Cubanet, Miriam Celaya, Havana resident currently visiting the US, 15 January 2020 — A new year has just begun and “its Cuban peculiarity” is already being revealed to us in all its glory — that wicked vice of losing ourselves in sterile digressions around minutiae that characterizes us so much — elevating to the category of “event” what hardly deserves the nickname of scam. Thus, while there are events in the world whose deep political implications occupy and concern citizens, institutions and governments, we Cubans remain tied to what seems to be our irreversible village destiny.
Not merely satisfied with the fractures and polarizations harvested after 61 miserable Januarys, the natives of the captive Island have found a new reason these days for vernacular discord. And what is worse, in the absence of anything more substantial, the dispute this time revolves around what until today remains a cybernetic fable: the group so-called Clandestinos.
Among the apologists and the detractors of these new social media stars, insults have rained and passions have been exacerbated. But what really is Clandestinos beyond the uncertain images of red stained busts and other quite questionable presentations in terms of authenticity? Who can provide evidence that it is a “group” and not a manipulation by the media of uncertain origin or a colossal tease? What bases of reality hold so much hectic patriotism and so much confidence of its cyber-followers? So far, none of these questions has any convincing answer.
That is why the foolish enthusiasm unleashed in the networks is so much more unfathomable, where simply inquiring over the existence or not of these imaginary (and imaginative, we must admit) rebels, whose righteous and audacious actions have filled so many hearts with hope, is sufficient reason to be mistreated and even accused of being an agent of the Castro regime: the explosion of Cuban idiosyncrasy in its purest state.
Because Clandestinos, in addition, has that charm of a soap opera and of theatrical drama heroes that hypnotize the masses: masked men who act secretly against the villain under cover of night, video messages with a mysterious central character wearing a ski mask, daredevils in paint-splattered busts of Martí and apparently also in communist screens, and above all, a profusion of labels in social networks with libertarian cyber-concepts. And according to the most enthusiastic fans, these are “actions that have the dictatorship in check.”
In summary, it turns out that, after decades of resistance and the efforts of several generations of opponents who have suffered repression, harassment and banishment as a result of their direct confrontation without masks against the Castro gang, the final solution for Cubans has magically appeared with an intangible prodigy that nobody knows either its form or its content, but one which has, nevertheless, managed to conceive an extraordinary capital of faith, especially among certain groups of exiles.
Who could have told us that a few disguises and a bit of red paint would be enough to make the Cuban autocracy tremble? In fact, the heroes of the moment feel so imbued with their leadership that they have even disseminated an Instruction Manual on the internet that summarizes the key to success in their “fight”, the cornerstone that will boost the Cubans to end six decades of the Castro regime in a short time. All that is needed is to follow the elaborate tactics step by step: study the area of operations, carry on the usual ration of crimson dye, don’t step on the paint and act in pairs. Thus, each oppressed Cuban can make his own heroic graffiti. There is no doubt that we will bring down the dictatorship in 2020!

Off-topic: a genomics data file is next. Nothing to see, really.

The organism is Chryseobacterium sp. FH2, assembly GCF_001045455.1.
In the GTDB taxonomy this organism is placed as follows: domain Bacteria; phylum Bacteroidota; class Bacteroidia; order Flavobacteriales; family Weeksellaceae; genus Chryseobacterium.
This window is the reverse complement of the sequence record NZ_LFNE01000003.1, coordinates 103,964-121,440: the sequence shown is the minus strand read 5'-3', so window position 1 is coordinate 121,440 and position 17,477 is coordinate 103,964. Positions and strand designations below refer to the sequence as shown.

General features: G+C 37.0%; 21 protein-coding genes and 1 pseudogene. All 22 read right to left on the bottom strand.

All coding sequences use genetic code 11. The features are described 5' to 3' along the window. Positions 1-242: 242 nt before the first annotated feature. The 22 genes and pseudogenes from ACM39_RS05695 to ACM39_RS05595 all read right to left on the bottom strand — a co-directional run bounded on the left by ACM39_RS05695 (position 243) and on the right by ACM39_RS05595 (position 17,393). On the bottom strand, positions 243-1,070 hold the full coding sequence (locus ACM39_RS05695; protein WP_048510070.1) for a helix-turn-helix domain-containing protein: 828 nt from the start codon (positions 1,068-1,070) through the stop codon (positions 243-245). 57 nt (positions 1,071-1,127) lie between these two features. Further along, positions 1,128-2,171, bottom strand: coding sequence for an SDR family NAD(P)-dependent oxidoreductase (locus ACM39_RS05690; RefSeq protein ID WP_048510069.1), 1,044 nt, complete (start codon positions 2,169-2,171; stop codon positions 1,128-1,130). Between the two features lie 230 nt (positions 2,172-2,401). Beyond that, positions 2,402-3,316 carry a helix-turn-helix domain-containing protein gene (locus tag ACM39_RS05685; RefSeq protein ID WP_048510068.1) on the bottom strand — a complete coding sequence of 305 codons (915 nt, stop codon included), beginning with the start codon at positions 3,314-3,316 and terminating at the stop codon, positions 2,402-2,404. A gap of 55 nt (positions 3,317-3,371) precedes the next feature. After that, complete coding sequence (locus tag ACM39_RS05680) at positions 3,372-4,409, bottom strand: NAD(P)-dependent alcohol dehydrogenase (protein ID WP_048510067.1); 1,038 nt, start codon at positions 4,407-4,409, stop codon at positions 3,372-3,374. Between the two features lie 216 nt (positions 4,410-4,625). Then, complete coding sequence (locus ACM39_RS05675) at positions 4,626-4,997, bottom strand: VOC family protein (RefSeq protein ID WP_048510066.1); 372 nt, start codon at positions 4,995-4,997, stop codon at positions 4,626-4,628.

We are definitely not a serious people.
However, if there really is a group called Clandestinos, if they truly were this sort of new age urban guerrillas who define themselves as “non-opponents” but who say they fight against the dictatorship – which makes their discourse even more incoherent – and if it were true that this group arose in an autonomous and spontaneous way (and not a fabrication that has emerged from twisted minds with no one knows what clumsy intentions), we would have to admit that, in addition, we are facing a genuine consequence of six decades of deterioration of a bogged down and failed nation.
Clandestinos would be, in a good skirmish, more than the ridiculous staging shown on the networks, the reflection of our own inability to find possible and sensible solutions to the serious Cuban crisis. More than heroes, they seem like collateral damage. But they would also be a good reason to reconsider the levels of absurdity we have achieved and to win in common sense. The latter is the only truly positive thing that should be recognized so far to this entire saga.
For my part, I refuse straight up to applaud or endorse ghosts. Which is what Clandestinos amounts to until proven otherwise. By nature, I am suspicious of masked faces that evoke the Tupamaros (Uruguayan Urban Guerillas), the ETA (Basque Country and Freedom members) and other denominations of ominous remembrance and equivocal causes. In any case, I prefer the frontal and open-ended resistance against the Castro regime because I have the stubborn conviction that the right to have a free, democratic, plural and inclusive Cuba is not, and should not be, a clandestine matter, but quite the opposite.
The aspirations of millions of Cubans have been hidden for too long, for the benefit of the dictatorship. It is time to banish all the masks.
Translated by Norma Whiting